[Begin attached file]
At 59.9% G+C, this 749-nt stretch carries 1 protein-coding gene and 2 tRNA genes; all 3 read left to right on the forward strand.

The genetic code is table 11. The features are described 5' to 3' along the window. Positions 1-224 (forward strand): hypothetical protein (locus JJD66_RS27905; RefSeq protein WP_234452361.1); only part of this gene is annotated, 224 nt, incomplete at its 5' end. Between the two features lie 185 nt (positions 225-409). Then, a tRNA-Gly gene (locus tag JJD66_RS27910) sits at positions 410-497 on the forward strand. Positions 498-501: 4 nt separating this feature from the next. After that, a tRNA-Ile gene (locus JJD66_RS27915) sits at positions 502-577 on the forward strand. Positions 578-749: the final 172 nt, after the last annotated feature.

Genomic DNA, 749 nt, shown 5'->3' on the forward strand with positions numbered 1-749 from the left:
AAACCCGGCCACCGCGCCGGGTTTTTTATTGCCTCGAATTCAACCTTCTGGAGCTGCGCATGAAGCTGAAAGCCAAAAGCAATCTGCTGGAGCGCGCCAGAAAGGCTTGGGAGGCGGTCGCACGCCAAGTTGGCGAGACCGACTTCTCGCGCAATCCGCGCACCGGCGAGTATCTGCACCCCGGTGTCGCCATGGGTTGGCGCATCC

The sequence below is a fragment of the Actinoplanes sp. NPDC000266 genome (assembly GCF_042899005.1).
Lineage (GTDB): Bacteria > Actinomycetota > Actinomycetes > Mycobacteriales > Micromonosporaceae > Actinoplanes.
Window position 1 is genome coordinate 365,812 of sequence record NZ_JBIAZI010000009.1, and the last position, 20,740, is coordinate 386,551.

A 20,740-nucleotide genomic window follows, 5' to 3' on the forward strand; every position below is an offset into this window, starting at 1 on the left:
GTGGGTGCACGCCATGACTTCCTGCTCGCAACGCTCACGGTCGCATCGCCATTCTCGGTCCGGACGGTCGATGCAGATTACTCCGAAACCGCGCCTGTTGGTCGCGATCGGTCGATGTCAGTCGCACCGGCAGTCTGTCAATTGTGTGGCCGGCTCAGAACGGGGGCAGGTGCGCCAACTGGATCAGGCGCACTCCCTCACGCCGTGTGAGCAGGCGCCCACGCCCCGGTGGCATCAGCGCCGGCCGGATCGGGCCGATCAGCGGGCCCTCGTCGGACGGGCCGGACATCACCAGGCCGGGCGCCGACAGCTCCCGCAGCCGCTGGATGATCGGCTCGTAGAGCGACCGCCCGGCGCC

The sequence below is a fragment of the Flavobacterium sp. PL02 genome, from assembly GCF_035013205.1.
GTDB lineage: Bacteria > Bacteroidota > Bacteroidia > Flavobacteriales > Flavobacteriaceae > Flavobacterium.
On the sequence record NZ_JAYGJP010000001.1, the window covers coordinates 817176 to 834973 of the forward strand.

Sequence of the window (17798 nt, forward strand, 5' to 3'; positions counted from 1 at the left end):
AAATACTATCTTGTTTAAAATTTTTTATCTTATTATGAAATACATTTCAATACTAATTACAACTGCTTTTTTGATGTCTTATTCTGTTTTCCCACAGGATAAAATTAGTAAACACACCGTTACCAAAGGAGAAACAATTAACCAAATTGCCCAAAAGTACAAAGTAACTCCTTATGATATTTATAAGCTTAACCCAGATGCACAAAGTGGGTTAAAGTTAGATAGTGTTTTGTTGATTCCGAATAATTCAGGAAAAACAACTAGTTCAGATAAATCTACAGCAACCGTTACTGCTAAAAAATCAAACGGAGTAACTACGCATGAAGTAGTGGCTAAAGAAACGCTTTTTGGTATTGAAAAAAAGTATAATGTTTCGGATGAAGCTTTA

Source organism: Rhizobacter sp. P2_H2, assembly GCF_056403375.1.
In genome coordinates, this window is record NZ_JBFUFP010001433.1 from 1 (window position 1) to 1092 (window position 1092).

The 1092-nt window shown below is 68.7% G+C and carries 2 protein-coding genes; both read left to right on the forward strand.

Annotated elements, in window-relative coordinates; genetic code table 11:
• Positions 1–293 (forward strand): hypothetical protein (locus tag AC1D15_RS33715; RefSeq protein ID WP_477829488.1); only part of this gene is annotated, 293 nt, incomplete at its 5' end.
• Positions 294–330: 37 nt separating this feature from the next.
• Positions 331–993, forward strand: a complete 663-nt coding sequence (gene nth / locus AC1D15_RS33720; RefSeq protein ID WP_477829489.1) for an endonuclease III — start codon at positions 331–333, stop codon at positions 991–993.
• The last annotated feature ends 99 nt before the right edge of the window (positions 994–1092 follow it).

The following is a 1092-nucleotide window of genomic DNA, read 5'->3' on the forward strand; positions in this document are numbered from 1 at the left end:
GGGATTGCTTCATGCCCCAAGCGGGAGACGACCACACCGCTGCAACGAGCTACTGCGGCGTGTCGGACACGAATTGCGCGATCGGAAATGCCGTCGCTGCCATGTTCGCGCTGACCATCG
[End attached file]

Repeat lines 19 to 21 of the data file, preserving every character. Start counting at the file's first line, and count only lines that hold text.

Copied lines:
• Positions 1–293 (forward strand): hypothetical protein (locus tag AC1D15_RS33715; RefSeq protein ID WP_477829488.1); only part of this gene is annotated, 293 nt, incomplete at its 5' end.
• Positions 294–330: 37 nt separating this feature from the next.
• Positions 331–993, forward strand: a complete 663-nt coding sequence (gene nth / locus AC1D15_RS33720; RefSeq protein ID WP_477829489.1) for an endonuclease III — start codon at positions 331–333, stop codon at positions 991–993.